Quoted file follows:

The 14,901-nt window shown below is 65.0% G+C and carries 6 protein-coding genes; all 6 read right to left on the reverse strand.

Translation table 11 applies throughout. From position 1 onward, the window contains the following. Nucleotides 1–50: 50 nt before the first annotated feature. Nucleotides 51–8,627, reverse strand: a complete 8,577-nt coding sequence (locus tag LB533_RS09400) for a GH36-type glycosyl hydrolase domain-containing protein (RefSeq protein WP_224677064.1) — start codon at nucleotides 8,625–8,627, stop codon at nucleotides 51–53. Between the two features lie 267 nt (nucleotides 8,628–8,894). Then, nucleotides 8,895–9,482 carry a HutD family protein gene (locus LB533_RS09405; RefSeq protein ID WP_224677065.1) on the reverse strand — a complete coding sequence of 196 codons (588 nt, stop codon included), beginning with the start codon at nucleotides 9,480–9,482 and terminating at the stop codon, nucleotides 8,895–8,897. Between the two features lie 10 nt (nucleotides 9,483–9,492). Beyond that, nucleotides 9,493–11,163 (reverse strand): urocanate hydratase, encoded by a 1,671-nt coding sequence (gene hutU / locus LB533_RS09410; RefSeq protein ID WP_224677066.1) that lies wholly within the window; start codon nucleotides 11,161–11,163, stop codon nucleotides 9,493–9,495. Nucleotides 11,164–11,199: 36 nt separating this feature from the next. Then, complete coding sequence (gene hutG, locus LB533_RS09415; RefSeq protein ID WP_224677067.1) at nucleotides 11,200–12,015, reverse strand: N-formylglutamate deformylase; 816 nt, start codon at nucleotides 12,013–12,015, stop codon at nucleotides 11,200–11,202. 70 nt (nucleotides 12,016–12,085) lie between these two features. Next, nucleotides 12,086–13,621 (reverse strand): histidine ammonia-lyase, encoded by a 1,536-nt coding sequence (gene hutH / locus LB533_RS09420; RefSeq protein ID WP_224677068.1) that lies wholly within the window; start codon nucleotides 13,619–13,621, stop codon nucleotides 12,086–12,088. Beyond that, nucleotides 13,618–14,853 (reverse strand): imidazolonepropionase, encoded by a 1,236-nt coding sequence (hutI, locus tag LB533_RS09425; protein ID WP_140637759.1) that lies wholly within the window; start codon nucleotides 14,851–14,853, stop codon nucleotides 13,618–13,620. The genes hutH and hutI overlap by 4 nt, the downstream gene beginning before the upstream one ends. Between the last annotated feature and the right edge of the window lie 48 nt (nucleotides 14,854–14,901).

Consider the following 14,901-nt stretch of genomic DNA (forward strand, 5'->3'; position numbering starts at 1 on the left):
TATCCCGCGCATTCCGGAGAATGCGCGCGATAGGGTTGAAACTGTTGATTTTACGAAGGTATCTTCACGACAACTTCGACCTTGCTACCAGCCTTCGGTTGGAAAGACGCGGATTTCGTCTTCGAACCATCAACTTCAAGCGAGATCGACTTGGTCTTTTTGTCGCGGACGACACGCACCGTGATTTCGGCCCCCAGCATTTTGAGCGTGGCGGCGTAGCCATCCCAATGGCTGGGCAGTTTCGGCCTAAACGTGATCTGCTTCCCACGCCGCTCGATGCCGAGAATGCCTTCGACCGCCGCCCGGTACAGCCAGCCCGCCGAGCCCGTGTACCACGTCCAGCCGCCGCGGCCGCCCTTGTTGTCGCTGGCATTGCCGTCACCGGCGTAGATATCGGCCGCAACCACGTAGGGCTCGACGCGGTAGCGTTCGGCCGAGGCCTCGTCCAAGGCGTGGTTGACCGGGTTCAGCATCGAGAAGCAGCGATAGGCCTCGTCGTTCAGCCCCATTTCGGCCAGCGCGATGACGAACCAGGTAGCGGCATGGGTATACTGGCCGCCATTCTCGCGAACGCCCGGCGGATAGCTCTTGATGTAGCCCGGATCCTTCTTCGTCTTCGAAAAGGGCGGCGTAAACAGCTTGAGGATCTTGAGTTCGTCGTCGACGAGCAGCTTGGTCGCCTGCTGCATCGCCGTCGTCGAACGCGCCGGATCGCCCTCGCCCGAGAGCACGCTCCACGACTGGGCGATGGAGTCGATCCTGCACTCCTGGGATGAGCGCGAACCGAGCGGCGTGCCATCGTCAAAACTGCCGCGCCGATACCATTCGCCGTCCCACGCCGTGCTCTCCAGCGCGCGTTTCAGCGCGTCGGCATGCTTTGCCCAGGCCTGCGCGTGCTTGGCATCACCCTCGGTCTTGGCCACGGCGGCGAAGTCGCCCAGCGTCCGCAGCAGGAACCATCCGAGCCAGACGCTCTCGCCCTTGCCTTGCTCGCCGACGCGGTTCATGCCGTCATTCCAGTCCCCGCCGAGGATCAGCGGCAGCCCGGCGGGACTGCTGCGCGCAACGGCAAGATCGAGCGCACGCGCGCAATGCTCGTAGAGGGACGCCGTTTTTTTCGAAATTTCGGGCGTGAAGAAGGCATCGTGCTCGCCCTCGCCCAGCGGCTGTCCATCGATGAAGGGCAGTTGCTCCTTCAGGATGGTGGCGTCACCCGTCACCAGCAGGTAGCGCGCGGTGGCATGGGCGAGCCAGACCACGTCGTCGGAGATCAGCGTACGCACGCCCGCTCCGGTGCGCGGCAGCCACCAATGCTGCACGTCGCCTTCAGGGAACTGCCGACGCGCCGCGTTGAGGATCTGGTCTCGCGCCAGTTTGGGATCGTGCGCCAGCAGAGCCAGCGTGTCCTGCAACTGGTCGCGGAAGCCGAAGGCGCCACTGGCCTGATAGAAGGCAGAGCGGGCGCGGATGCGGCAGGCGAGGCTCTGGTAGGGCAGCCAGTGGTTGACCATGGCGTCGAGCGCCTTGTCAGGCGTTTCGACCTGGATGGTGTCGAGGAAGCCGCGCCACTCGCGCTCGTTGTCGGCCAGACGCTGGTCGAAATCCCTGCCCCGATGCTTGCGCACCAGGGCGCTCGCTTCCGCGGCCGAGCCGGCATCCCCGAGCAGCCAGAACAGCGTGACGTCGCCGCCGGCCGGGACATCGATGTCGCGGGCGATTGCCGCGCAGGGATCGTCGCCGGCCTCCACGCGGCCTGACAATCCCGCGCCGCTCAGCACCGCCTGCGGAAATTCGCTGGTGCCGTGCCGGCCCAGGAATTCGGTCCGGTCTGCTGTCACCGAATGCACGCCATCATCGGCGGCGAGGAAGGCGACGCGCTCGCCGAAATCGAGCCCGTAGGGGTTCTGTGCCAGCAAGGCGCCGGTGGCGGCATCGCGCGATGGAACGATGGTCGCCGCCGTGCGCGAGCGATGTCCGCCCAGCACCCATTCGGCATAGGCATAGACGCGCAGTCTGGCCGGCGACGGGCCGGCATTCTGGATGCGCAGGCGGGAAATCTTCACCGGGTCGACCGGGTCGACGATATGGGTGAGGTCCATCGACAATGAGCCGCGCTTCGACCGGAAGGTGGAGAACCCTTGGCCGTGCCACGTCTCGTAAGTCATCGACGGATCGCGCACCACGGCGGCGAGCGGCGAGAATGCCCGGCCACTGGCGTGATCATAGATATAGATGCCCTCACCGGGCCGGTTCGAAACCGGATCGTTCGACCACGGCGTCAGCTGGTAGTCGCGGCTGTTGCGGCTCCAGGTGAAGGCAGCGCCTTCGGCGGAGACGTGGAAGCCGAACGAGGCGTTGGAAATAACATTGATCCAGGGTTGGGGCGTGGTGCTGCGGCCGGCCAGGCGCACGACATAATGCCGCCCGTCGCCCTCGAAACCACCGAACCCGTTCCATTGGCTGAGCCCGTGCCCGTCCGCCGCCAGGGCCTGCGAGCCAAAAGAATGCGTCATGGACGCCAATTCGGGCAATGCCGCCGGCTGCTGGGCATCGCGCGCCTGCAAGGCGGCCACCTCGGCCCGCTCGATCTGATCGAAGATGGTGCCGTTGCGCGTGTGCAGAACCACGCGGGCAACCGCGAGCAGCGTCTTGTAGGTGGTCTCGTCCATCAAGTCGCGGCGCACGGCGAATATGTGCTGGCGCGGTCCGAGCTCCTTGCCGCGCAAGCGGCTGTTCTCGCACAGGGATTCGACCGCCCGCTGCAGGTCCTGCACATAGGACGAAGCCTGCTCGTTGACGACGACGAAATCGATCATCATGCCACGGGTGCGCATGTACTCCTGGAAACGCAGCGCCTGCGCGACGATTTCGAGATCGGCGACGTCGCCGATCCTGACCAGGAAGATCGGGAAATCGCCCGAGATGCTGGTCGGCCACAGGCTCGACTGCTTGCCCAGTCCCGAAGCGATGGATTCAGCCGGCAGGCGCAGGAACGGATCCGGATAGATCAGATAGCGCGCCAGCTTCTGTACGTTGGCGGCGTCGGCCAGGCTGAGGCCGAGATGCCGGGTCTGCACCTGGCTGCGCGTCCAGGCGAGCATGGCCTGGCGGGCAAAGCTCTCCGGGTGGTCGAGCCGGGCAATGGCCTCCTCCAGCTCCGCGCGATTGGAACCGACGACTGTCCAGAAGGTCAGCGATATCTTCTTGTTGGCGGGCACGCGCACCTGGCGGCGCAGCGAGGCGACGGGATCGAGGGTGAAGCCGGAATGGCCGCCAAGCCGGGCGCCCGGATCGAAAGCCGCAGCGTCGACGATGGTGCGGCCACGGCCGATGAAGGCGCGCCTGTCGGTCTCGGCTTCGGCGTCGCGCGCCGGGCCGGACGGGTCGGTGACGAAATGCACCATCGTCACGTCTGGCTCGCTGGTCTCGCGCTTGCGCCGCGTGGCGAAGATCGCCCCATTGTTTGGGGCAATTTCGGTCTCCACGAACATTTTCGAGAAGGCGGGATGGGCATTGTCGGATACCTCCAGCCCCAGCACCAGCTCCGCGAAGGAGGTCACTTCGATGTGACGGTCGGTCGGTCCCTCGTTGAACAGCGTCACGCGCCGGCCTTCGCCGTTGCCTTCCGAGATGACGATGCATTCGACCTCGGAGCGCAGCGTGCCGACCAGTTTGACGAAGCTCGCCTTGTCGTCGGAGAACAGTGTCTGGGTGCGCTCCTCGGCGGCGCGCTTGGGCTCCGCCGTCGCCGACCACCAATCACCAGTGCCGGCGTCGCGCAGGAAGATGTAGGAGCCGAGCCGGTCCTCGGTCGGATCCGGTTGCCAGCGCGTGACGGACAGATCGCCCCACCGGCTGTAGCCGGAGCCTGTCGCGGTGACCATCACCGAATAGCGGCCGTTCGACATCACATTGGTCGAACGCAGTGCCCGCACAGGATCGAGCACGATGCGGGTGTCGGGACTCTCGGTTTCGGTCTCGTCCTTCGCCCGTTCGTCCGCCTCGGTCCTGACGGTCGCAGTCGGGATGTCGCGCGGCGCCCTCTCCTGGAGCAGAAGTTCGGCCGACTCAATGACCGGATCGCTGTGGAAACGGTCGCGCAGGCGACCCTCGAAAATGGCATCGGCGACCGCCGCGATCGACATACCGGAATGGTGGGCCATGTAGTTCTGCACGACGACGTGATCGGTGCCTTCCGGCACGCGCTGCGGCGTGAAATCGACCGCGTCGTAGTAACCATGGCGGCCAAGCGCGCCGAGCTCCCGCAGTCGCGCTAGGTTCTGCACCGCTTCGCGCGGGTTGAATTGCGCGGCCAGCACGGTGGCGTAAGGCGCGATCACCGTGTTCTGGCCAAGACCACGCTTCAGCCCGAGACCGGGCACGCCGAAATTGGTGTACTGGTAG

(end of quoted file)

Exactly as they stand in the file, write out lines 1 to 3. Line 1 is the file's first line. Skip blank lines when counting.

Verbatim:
The 14,901-nt window shown below is 65.0% G+C and carries 6 protein-coding genes; all 6 read right to left on the reverse strand.

Translation table 11 applies throughout. From position 1 onward, the window contains the following. Nucleotides 1–50: 50 nt before the first annotated feature. Nucleotides 51–8,627, reverse strand: a complete 8,577-nt coding sequence (locus tag LB533_RS09400) for a GH36-type glycosyl hydrolase domain-containing protein (RefSeq protein WP_224677064.1) — start codon at nucleotides 8,625–8,627, stop codon at nucleotides 51–53. Between the two features lie 267 nt (nucleotides 8,628–8,894). Then, nucleotides 8,895–9,482 carry a HutD family protein gene (locus LB533_RS09405; RefSeq protein ID WP_224677065.1) on the reverse strand — a complete coding sequence of 196 codons (588 nt, stop codon included), beginning with the start codon at nucleotides 9,480–9,482 and terminating at the stop codon, nucleotides 8,895–8,897. Between the two features lie 10 nt (nucleotides 9,483–9,492). Beyond that, nucleotides 9,493–11,163 (reverse strand): urocanate hydratase, encoded by a 1,671-nt coding sequence (gene hutU / locus LB533_RS09410; RefSeq protein ID WP_224677066.1) that lies wholly within the window; start codon nucleotides 11,161–11,163, stop codon nucleotides 9,493–9,495. Nucleotides 11,164–11,199: 36 nt separating this feature from the next. Then, complete coding sequence (gene hutG, locus LB533_RS09415; RefSeq protein ID WP_224677067.1) at nucleotides 11,200–12,015, reverse strand: N-formylglutamate deformylase; 816 nt, start codon at nucleotides 12,013–12,015, stop codon at nucleotides 11,200–11,202. 70 nt (nucleotides 12,016–12,085) lie between these two features. Next, nucleotides 12,086–13,621 (reverse strand): histidine ammonia-lyase, encoded by a 1,536-nt coding sequence (gene hutH / locus LB533_RS09420; RefSeq protein ID WP_224677068.1) that lies wholly within the window; start codon nucleotides 13,619–13,621, stop codon nucleotides 12,086–12,088. Beyond that, nucleotides 13,618–14,853 (reverse strand): imidazolonepropionase, encoded by a 1,236-nt coding sequence (hutI, locus tag LB533_RS09425; protein ID WP_140637759.1) that lies wholly within the window; start codon nucleotides 14,851–14,853, stop codon nucleotides 13,618–13,620. The genes hutH and hutI overlap by 4 nt, the downstream gene beginning before the upstream one ends. Between the last annotated feature and the right edge of the window lie 48 nt (nucleotides 14,854–14,901).

Consider the following 14,901-nt stretch of genomic DNA (forward strand, 5'->3'; position numbering starts at 1 on the left):